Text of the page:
Lawmakers blast oil firms' drilling plans
U.S. lawmakers blasted major oil companies on Tuesday for "virtually worthless" and "cookie cutter" plans to handle a deepwater oil disaster, with one top executive conceding the industry was ill prepared to handle big offshore spills.
Summoned to Capitol Hill to testify along with the U.S. chief of BP, top executives from four major oil companies distanced themselves from BP and its massive Gulf of Mexico oil spill by defending their practices and explaining how they could have prevented the catastrophe.
Facing a hostile room, the oil company executives were hoping to head off potentially costly new regulations by detailing their drilling policies and criticizing BP for not following industry norms.
Democrat Edward Markey blasted the companies for mentioning walruses -- which have not been found in the Gulf of Mexico for millions of years -- in their plans and for including the name and phone number of a specialist who died in 2005.
The outcome of the charged hearing could affect BP, U.S. offshore drilling and legislative efforts to introduce a new climate bill, as lawmakers consider options to address the worst oil spill in U.S. history.
The hearing came ahead of a televised address to the nation on Tuesday evening by President Barack Obama, who could outline new efforts to contain the spill and make a new call for climate legislation. Polls show many Americans doubt his administration has done enough to clean up the mess.
'Not Well Equipped'
Soon after the deadly BP well explosion that killed 11 people, the Obama administration imposed a six-month moratorium on drilling in waters more than 500 feet deep.
The executives from Exxon Mobil, Chevron, ConocoPhillips and Royal Dutch Shell, are trying to reassure lawmakers that drilling is safe, saying they would have done things differently with such a spill.
But when pressed on how to handle a worst-case scenario with hundreds of thousands of barrels of oil spilling into the ocean, Exxon's chief Rex Tillerson said, "When these things happen we are not well equipped to deal with them."
"We've never represented anything different than that. That's why emphasis is always on preventing these things from occurring, because when they happen we are not very well equipped to deal with them," Tillerson said.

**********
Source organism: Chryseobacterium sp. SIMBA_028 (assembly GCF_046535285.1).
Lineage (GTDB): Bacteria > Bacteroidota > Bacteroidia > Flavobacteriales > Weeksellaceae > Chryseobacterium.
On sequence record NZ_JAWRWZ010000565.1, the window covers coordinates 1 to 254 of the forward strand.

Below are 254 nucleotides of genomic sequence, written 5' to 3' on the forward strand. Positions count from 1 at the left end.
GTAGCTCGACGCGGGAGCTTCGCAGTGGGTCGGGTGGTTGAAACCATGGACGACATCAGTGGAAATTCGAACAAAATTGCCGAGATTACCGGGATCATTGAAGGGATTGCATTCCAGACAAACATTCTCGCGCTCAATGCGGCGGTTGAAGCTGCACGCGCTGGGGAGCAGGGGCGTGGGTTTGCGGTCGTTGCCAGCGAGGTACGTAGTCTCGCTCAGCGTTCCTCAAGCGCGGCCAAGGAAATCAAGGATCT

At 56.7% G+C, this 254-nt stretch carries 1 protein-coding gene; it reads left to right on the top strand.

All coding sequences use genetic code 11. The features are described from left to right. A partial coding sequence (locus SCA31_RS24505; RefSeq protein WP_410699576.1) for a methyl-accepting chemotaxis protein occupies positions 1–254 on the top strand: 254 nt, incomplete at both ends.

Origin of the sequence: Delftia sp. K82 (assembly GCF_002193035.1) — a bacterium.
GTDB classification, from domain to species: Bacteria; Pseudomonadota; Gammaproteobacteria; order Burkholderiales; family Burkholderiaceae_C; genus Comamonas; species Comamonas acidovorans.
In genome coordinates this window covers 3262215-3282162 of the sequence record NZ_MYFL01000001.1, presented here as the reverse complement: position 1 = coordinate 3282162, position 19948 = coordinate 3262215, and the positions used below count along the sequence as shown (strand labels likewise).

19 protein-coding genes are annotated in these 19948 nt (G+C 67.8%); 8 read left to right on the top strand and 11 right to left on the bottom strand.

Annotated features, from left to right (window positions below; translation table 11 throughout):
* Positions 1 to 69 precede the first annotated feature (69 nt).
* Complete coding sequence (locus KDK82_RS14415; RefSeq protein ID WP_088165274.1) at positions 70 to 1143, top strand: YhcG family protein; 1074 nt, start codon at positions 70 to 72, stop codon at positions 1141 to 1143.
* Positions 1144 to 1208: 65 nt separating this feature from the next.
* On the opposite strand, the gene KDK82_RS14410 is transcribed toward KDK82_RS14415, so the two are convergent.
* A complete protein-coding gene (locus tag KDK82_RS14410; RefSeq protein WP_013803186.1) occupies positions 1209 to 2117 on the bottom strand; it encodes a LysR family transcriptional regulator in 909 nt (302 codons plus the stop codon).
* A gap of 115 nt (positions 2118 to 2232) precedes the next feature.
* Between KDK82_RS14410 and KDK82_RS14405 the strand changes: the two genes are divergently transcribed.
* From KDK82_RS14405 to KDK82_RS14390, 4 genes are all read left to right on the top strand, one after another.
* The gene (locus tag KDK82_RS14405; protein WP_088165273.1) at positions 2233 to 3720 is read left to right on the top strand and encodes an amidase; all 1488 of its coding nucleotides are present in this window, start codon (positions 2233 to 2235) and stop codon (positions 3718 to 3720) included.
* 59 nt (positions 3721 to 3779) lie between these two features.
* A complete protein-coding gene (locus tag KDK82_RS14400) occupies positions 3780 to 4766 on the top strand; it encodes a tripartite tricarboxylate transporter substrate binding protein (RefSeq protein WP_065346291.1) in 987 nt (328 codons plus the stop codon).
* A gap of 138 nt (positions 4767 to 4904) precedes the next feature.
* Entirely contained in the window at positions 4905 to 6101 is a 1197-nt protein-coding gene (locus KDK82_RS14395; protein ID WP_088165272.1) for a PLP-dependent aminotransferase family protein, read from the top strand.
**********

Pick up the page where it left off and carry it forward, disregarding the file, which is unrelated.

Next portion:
Lawmakers seemed unconvinced that the four major oil companies had better contingency plans than BP, which is still struggling to contain the oil that has been gushing into the ocean from a ruptured well for nearly two months.
The hearing could lead to new legislation that would have wide impact in the U.S. Gulf, America's best hope for increasing its domestic oil supply. It's also one of the most promising exploration frontiers for companies including BP, Shell and Chevron.
One by one the lawmakers took turns heaping criticism on the oil executives who sat expressionless as they stared facing rows of their inquisitors.
"Lawmakers won, no question. As soon as the companies were asked why they were better, it ended up making them all look worse in the eyes of the lawmakers," said Kevin Book, analyst at ClearView Energy Partners in Washington.
Though all five men were seated at the same large table, it was clearly four against one with BP America's chief Lamar McKay looking solitary at the end of the table as he faced most of the verbal attacks.
While McKay silently listened to Republican Representative Cliff Stearns of Florida demand his resignation, the other executives had only to defend their policies and insist that they would have done it differently.
McKay, who appeared drawn but showed little emotion, did not offer much new ahead of Thursday's testimony by BP's chief executive, Tony Hayward, on Capitol Hill.
Though Wall Street investors shrugged off the hearing as political theater, it is a tradition in Washington and a conduit of public anger, especially ahead of November elections.
Representative Bart Stupak, a Democrat and one of the lawmakers heading a probe of the disaster, slammed the companies' response plans for offshore accidents. He singled out Exxon Mobil for having a 40-page media response strategy, including pre-written talking points.
"Exxon Mobil's plan appears more concerned about public perception than wildlife protection given the fact that their media plan is fives times longer than its plan for protecting wildlife," said Stupak, adding that all of the companies' plans were "virtually worthless when an actual spill occurs."
Representative Henry Waxman, a Democrat, said the companies had submitted nearly identical "cookie cutter" strategies to deal with a major spill which all included techniques that had failed to stem the flow of oil from BP's well.
"We found that none of the five companies has an adequate plan," he said.
BP's McKay was emotionless when repeatedly asked by Markey to apologize for under-estimating how much oil was gushing into the ocean after the well ruptured.
"We are sorry for everything the Gulf Coast is going through, we are sorry for that and the spill," he said, adding that the company did not have the technology to measure the amount of spilled oil.
But though the four non-BP executives appeared to stick together, chatting apart from McKay when the hearing ended, they still had to face public anger.
As the hearing came to a close, a protester holding a soda bottle filled with a black liquid approached the executives shouting, "You all are just as corrupt as BP. You should all be ashamed of yourself."
Police presence was beefed up, with the building and hearing room entrances both inside and outside lined with police officers.
[Source: By Tom Doggett and Matt Daily, Reuters, Washington, 15jun10]
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